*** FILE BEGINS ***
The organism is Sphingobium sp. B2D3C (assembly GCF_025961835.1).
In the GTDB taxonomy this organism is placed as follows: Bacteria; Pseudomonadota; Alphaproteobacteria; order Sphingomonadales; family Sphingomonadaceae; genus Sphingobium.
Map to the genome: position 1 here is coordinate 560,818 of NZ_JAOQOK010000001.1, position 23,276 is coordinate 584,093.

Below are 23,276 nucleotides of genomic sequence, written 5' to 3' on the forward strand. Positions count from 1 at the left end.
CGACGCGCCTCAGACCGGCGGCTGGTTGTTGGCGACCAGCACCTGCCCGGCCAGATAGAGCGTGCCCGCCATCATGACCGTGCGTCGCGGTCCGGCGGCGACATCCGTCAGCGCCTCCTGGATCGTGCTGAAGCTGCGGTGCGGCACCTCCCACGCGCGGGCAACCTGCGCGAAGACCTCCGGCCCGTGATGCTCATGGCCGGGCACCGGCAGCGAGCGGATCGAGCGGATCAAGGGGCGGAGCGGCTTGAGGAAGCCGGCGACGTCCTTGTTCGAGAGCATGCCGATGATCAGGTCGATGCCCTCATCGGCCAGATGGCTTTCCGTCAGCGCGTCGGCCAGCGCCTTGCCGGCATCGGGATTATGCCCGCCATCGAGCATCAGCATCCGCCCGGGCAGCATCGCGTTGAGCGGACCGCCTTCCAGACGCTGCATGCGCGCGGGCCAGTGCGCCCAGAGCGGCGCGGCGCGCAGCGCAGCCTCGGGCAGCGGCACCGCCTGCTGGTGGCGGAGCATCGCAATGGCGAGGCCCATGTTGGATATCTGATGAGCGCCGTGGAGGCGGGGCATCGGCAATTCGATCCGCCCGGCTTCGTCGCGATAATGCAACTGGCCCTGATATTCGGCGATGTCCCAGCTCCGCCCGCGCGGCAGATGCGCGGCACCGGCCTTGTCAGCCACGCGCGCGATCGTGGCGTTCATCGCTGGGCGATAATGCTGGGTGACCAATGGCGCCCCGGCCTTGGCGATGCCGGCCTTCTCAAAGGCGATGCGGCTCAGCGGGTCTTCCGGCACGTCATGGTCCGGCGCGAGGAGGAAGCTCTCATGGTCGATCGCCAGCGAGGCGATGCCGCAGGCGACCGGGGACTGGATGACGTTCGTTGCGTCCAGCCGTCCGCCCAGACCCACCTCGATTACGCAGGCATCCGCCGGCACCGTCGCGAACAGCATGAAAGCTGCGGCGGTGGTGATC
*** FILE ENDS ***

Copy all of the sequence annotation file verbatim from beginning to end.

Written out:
The organism is Sphingobium sp. B2D3C (assembly GCF_025961835.1).
In the GTDB taxonomy this organism is placed as follows: Bacteria; Pseudomonadota; Alphaproteobacteria; order Sphingomonadales; family Sphingomonadaceae; genus Sphingobium.
Map to the genome: position 1 here is coordinate 560,818 of NZ_JAOQOK010000001.1, position 23,276 is coordinate 584,093.

Below are 23,276 nucleotides of genomic sequence, written 5' to 3' on the forward strand. Positions count from 1 at the left end.
CGACGCGCCTCAGACCGGCGGCTGGTTGTTGGCGACCAGCACCTGCCCGGCCAGATAGAGCGTGCCCGCCATCATGACCGTGCGTCGCGGTCCGGCGGCGACATCCGTCAGCGCCTCCTGGATCGTGCTGAAGCTGCGGTGCGGCACCTCCCACGCGCGGGCAACCTGCGCGAAGACCTCCGGCCCGTGATGCTCATGGCCGGGCACCGGCAGCGAGCGGATCGAGCGGATCAAGGGGCGGAGCGGCTTGAGGAAGCCGGCGACGTCCTTGTTCGAGAGCATGCCGATGATCAGGTCGATGCCCTCATCGGCCAGATGGCTTTCCGTCAGCGCGTCGGCCAGCGCCTTGCCGGCATCGGGATTATGCCCGCCATCGAGCATCAGCATCCGCCCGGGCAGCATCGCGTTGAGCGGACCGCCTTCCAGACGCTGCATGCGCGCGGGCCAGTGCGCCCAGAGCGGCGCGGCGCGCAGCGCAGCCTCGGGCAGCGGCACCGCCTGCTGGTGGCGGAGCATCGCAATGGCGAGGCCCATGTTGGATATCTGATGAGCGCCGTGGAGGCGGGGCATCGGCAATTCGATCCGCCCGGCTTCGTCGCGATAATGCAACTGGCCCTGATATTCGGCGATGTCCCAGCTCCGCCCGCGCGGCAGATGCGCGGCACCGGCCTTGTCAGCCACGCGCGCGATCGTGGCGTTCATCGCTGGGCGATAATGCTGGGTGACCAATGGCGCCCCGGCCTTGGCGATGCCGGCCTTCTCAAAGGCGATGCGGCTCAGCGGGTCTTCCGGCACGTCATGGTCCGGCGCGAGGAGGAAGCTCTCATGGTCGATCGCCAGCGAGGCGATGCCGCAGGCGACCGGGGACTGGATGACGTTCGTTGCGTCCAGCCGTCCGCCCAGACCCACCTCGATTACGCAGGCATCCGCCGGCACCGTCGCGAACAGCATGAAAGCTGCGGCGGTGGTGATC